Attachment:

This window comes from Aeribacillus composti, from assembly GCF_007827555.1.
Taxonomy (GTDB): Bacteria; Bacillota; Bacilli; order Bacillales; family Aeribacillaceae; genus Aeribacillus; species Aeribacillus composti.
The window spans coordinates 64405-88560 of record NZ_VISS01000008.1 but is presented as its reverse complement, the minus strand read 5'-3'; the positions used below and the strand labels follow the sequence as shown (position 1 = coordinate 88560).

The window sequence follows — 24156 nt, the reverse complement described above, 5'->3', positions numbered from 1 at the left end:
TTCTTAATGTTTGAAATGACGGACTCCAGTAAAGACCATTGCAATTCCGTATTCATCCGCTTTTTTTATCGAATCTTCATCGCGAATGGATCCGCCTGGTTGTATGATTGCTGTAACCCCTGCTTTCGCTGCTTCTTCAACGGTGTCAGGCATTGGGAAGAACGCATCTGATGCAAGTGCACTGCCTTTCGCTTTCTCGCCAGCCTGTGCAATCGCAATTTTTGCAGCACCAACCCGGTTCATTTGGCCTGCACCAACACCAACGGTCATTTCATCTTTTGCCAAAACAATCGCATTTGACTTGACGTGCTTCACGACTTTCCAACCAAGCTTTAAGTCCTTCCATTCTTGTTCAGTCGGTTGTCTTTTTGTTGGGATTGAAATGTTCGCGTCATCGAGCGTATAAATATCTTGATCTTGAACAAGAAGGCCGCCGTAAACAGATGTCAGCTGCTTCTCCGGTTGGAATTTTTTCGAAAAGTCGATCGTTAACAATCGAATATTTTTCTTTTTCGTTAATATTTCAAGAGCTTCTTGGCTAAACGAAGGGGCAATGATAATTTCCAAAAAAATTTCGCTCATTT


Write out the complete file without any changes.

This window comes from Aeribacillus composti, from assembly GCF_007827555.1.
Taxonomy (GTDB): Bacteria; Bacillota; Bacilli; order Bacillales; family Aeribacillaceae; genus Aeribacillus; species Aeribacillus composti.
The window spans coordinates 64405-88560 of record NZ_VISS01000008.1 but is presented as its reverse complement, the minus strand read 5'-3'; the positions used below and the strand labels follow the sequence as shown (position 1 = coordinate 88560).

The window sequence follows — 24156 nt, the reverse complement described above, 5'->3', positions numbered from 1 at the left end:
TTCTTAATGTTTGAAATGACGGACTCCAGTAAAGACCATTGCAATTCCGTATTCATCCGCTTTTTTTATCGAATCTTCATCGCGAATGGATCCGCCTGGTTGTATGATTGCTGTAACCCCTGCTTTCGCTGCTTCTTCAACGGTGTCAGGCATTGGGAAGAACGCATCTGATGCAAGTGCACTGCCTTTCGCTTTCTCGCCAGCCTGTGCAATCGCAATTTTTGCAGCACCAACCCGGTTCATTTGGCCTGCACCAACACCAACGGTCATTTCATCTTTTGCCAAAACAATCGCATTTGACTTGACGTGCTTCACGACTTTCCAACCAAGCTTTAAGTCCTTCCATTCTTGTTCAGTCGGTTGTCTTTTTGTTGGGATTGAAATGTTCGCGTCATCGAGCGTATAAATATCTTGATCTTGAACAAGAAGGCCGCCGTAAACAGATGTCAGCTGCTTCTCCGGTTGGAATTTTTTCGAAAAGTCGATCGTTAACAATCGAATATTTTTCTTTTTCGTTAATATTTCAAGAGCTTCTTGGCTAAACGAAGGGGCAATGATAATTTCCAAAAAAATTTCGCTCATTT